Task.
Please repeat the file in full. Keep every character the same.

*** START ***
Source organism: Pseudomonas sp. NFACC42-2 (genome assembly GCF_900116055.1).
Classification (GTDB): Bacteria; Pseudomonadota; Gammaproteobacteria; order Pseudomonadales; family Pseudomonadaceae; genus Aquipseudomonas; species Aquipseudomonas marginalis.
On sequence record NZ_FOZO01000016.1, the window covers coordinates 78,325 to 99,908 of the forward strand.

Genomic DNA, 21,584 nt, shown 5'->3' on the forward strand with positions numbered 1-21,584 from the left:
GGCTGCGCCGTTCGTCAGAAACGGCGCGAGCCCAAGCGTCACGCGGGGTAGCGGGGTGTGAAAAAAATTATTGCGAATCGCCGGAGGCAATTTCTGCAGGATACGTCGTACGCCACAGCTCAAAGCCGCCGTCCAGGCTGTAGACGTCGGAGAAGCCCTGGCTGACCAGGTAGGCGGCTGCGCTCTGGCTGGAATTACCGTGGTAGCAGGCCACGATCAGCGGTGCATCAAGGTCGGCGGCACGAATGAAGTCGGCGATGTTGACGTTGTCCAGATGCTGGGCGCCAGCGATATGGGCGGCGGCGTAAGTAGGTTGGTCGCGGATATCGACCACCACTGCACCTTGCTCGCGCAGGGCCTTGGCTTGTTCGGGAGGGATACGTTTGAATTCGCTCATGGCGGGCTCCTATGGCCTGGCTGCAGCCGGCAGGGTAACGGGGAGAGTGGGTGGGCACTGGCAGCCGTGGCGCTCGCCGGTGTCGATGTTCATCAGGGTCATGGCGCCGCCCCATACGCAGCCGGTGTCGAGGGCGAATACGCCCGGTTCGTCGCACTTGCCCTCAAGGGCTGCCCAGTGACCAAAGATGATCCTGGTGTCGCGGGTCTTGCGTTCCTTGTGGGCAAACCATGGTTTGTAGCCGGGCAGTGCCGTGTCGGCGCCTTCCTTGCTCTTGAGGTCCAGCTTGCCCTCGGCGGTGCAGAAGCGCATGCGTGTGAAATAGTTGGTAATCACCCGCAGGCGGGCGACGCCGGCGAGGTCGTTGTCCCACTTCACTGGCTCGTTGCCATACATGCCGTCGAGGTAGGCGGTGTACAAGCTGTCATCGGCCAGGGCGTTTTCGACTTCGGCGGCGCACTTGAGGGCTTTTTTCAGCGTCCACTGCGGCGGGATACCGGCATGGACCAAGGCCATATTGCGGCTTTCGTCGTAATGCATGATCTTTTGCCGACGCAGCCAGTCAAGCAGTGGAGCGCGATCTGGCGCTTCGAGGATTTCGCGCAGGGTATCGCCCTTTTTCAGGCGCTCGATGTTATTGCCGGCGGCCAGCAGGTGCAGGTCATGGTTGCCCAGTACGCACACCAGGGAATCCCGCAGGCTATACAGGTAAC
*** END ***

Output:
Source organism: Pseudomonas sp. NFACC42-2 (genome assembly GCF_900116055.1).
Classification (GTDB): Bacteria; Pseudomonadota; Gammaproteobacteria; order Pseudomonadales; family Pseudomonadaceae; genus Aquipseudomonas; species Aquipseudomonas marginalis.
On sequence record NZ_FOZO01000016.1, the window covers coordinates 78,325 to 99,908 of the forward strand.

Genomic DNA, 21,584 nt, shown 5'->3' on the forward strand with positions numbered 1-21,584 from the left:
GGCTGCGCCGTTCGTCAGAAACGGCGCGAGCCCAAGCGTCACGCGGGGTAGCGGGGTGTGAAAAAAATTATTGCGAATCGCCGGAGGCAATTTCTGCAGGATACGTCGTACGCCACAGCTCAAAGCCGCCGTCCAGGCTGTAGACGTCGGAGAAGCCCTGGCTGACCAGGTAGGCGGCTGCGCTCTGGCTGGAATTACCGTGGTAGCAGGCCACGATCAGCGGTGCATCAAGGTCGGCGGCACGAATGAAGTCGGCGATGTTGACGTTGTCCAGATGCTGGGCGCCAGCGATATGGGCGGCGGCGTAAGTAGGTTGGTCGCGGATATCGACCACCACTGCACCTTGCTCGCGCAGGGCCTTGGCTTGTTCGGGAGGGATACGTTTGAATTCGCTCATGGCGGGCTCCTATGGCCTGGCTGCAGCCGGCAGGGTAACGGGGAGAGTGGGTGGGCACTGGCAGCCGTGGCGCTCGCCGGTGTCGATGTTCATCAGGGTCATGGCGCCGCCCCATACGCAGCCGGTGTCGAGGGCGAATACGCCCGGTTCGTCGCACTTGCCCTCAAGGGCTGCCCAGTGACCAAAGATGATCCTGGTGTCGCGGGTCTTGCGTTCCTTGTGGGCAAACCATGGTTTGTAGCCGGGCAGTGCCGTGTCGGCGCCTTCCTTGCTCTTGAGGTCCAGCTTGCCCTCGGCGGTGCAGAAGCGCATGCGTGTGAAATAGTTGGTAATCACCCGCAGGCGGGCGACGCCGGCGAGGTCGTTGTCCCACTTCACTGGCTCGTTGCCATACATGCCGTCGAGGTAGGCGGTGTACAAGCTGTCATCGGCCAGGGCGTTTTCGACTTCGGCGGCGCACTTGAGGGCTTTTTTCAGCGTCCACTGCGGCGGGATACCGGCATGGACCAAGGCCATATTGCGGCTTTCGTCGTAATGCATGATCTTTTGCCGACGCAGCCAGTCAAGCAGTGGAGCGCGATCTGGCGCTTCGAGGATTTCGCGCAGGGTATCGCCCTTTTTCAGGCGCTCGATGTTATTGCCGGCGGCCAGCAGGTGCAGGTCATGGTTGCCCAGTACGCACACCAGGGAATCCCGCAGGCTATACAGGTAAC